As host of The Answer Radio Show, a faith-based music program on Y98 FM (KYKY 98.1) on Sunday nights for 30 years, I've come across many stories similar to the ones you wrote about, where sincere outreach like the Realm has created positive results in a community. In fact, we've been impressed with a similar effort, Oneighty (180) in Fairview Heights, a cool youth-outreach to the metro-east community through Grace Church.
We feel that The Answer is trying to do the same thing. Like the Realm, we're trying to reach folks where they are and letting them know that Jesus sacrificed His life for each of us so that we could have the opportunity to receive eternal life through Him. That's pretty good news, I'd say!
Stel Pontikes, host
The Answer Radio Show
You can't outcool the Devil: Let me get this straight. Two dorks in their early twenties who graduated from Jerry Falwell's college have a "global" vision of outcooling the Devil by inviting teenagers to their youth center to eat pizza and listen to Jesus-rock. And you think this is new? Why don't you see this for what it is -- a way for a church to market itself in large affluent suburbs to raise money. It's a business.
Why do you think these guys know the demographics of the area so well? Harvard Business School graduates go to work at IBM and Microsoft when they graduate. Places like Liberty University and Oral Roberts teach their students about their business, too. The business of Jesus. Nothing more, nothing less. And these guys have a marketing plan to make Jesus cool, get people involved and ultimately make more money. Do you really think Freddy Williams and Jamie George have any other marketable skills? How many other "Ashton Kutcher-caliber hunks" their age hang out with dorky teenagers on a Friday night?
One more thing: Jesus rock is not mainstream. It's popular only in its weird subculture. If you want proof, go out to your car and scan through the stations.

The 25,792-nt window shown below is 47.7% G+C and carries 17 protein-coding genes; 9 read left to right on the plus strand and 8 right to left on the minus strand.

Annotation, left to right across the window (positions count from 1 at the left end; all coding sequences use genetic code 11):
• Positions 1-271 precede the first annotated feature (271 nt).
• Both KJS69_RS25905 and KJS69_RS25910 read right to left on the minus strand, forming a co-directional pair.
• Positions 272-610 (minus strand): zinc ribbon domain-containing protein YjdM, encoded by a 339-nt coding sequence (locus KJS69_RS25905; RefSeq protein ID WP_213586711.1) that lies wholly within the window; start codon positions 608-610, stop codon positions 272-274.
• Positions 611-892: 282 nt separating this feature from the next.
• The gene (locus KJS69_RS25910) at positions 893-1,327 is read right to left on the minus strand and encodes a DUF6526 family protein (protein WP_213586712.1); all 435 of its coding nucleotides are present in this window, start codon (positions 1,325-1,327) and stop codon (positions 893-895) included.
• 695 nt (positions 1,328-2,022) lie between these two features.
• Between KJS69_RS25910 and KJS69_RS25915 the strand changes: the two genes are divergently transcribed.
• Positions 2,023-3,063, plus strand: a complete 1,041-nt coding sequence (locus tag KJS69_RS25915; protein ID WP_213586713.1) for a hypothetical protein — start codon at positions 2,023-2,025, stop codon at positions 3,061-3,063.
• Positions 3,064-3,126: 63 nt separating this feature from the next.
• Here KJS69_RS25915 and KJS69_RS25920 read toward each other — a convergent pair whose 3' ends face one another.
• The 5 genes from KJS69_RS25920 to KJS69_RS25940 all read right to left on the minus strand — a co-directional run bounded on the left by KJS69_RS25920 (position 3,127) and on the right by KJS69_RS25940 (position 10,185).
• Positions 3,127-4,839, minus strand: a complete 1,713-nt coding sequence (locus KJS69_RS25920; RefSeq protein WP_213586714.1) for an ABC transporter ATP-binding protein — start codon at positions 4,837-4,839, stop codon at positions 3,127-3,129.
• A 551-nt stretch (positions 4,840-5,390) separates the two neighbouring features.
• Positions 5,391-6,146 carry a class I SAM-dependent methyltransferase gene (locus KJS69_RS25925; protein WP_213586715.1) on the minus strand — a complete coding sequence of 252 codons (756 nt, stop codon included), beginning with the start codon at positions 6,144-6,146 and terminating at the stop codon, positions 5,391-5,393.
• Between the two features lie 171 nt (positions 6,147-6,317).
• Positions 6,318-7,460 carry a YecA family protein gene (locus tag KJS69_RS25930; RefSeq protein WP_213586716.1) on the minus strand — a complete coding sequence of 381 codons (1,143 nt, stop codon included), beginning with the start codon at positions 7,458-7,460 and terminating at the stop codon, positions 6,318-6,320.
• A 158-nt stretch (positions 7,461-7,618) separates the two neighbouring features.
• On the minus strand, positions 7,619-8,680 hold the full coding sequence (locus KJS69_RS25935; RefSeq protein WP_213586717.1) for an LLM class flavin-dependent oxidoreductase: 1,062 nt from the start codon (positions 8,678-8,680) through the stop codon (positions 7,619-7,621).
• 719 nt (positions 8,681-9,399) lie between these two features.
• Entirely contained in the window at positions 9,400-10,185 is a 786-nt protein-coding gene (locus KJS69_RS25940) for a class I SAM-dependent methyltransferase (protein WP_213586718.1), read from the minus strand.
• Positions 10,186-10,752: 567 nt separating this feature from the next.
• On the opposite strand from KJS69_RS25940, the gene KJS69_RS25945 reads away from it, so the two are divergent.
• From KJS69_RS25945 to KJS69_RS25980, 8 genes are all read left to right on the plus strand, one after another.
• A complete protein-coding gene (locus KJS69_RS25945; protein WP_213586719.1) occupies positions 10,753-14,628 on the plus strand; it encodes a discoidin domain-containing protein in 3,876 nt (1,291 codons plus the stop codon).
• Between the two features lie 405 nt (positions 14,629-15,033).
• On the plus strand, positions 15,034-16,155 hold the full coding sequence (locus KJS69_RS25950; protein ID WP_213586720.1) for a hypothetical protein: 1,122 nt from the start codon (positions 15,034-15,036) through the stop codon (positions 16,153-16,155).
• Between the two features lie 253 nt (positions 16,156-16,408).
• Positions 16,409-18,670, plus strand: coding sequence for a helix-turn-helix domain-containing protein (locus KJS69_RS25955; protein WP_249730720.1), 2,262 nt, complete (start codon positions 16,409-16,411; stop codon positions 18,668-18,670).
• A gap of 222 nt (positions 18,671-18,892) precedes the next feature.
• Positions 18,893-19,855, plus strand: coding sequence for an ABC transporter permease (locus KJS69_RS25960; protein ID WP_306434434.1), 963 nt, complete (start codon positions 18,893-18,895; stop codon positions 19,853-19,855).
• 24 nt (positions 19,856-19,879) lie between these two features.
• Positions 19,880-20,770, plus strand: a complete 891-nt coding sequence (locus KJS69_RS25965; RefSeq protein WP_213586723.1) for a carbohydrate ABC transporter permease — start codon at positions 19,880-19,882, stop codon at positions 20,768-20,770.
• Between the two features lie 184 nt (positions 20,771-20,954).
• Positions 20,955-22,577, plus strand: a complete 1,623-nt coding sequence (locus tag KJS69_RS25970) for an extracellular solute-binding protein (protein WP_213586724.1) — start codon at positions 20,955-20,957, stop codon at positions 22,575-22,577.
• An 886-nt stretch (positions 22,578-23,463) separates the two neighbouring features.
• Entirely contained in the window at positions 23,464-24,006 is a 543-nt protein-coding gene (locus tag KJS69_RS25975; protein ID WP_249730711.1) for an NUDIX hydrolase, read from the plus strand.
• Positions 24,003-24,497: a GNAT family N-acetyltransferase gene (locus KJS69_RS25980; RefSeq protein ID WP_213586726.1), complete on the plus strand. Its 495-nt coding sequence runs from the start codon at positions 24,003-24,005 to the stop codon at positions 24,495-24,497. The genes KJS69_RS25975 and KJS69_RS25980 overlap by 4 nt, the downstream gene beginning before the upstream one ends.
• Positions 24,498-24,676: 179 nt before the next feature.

Anne and Matt Koth
Liberal Rag Time
Moore's the pity: It's understandable that an overly liberal "paper" like the Riverfront Times would print a positive review of Michael Moore's film Fahrenheit 9/11 ["George of the Bungle," June 23]. But Gregory Weinkauf's review takes Moore's picture at face value, showing his ignorance not only at Moore's filming and editing tactics, but also his unwillingness to see past those tactics to find the unbiased truth.
Moore's bias in his new film doesn't just point out that the Bush administration acted in the way some people thought it shouldn't have, but he makes it personal by poking fun at the way the president talks, for God's sake. Are we award-winning filmmakers or eight-year-old children on a playground? And Bush was stunned for seven minutes during the attacks on the World Trade Center -- seven whole minutes. Holy crap! I wonder how many people saw that image on television and weren't frozen in place for twenty minutes or more, yet Moore wants us to believe the president was crippled. Blah.
At least ten Web sites catalog and document blatant omissions of fact, distortions of actual happenings and flat-out lies in Moore's Oscar-winning Bowling for Columbine. Did anyone honestly think Moore would clean up his act after accepting the award and look at the Bush administration objectively? Moore has even said that he won't appear on television interviews if he thinks the questioning would turn hostile. Okay, Mr. Simpson, we believe you're not guilty. If your film is loaded with truth, then stand behind it.
I have respected Moore as a filmmaker in the past and I still do. I enjoyed Roger & Me and The Big One, and I loved his farce Canadian Bacon. However, the amount of evidence that has refuted his presentation in Bowling and the amount of information the public already knows was ignored in Fahrenheit doesn't make him a documentarian. It makes him a fraud. Shame on you, Mr. Weinkauf, for not recognizing "fictition" when you see it.
In the June 2 RFT Music Awards '04 insert, a capsule description of Best Hard Rock nominee Killjoy4Fun included observations about the band's live performances. That material was based on a description published in Playback magazine in March by John Kujawski, whom we failed to credit. The RFT regrets the omission -- as well as the fact that we neglected to spell the band's name as1singleword.
The Riverfront Times is looking for a part-time (25-30 hours per week) clubs editor to contribute to our music section. Must be knowledgeable about -- and fascinated by -- the local nightclub scene and possess a desire to put that knowledge to work in building the RFT's clubs coverage. Please send résumé and writing samples to:
Jordan Harper, music editor
6358 Delmar Blvd., Ste. 200
St. Louis, MO 63130
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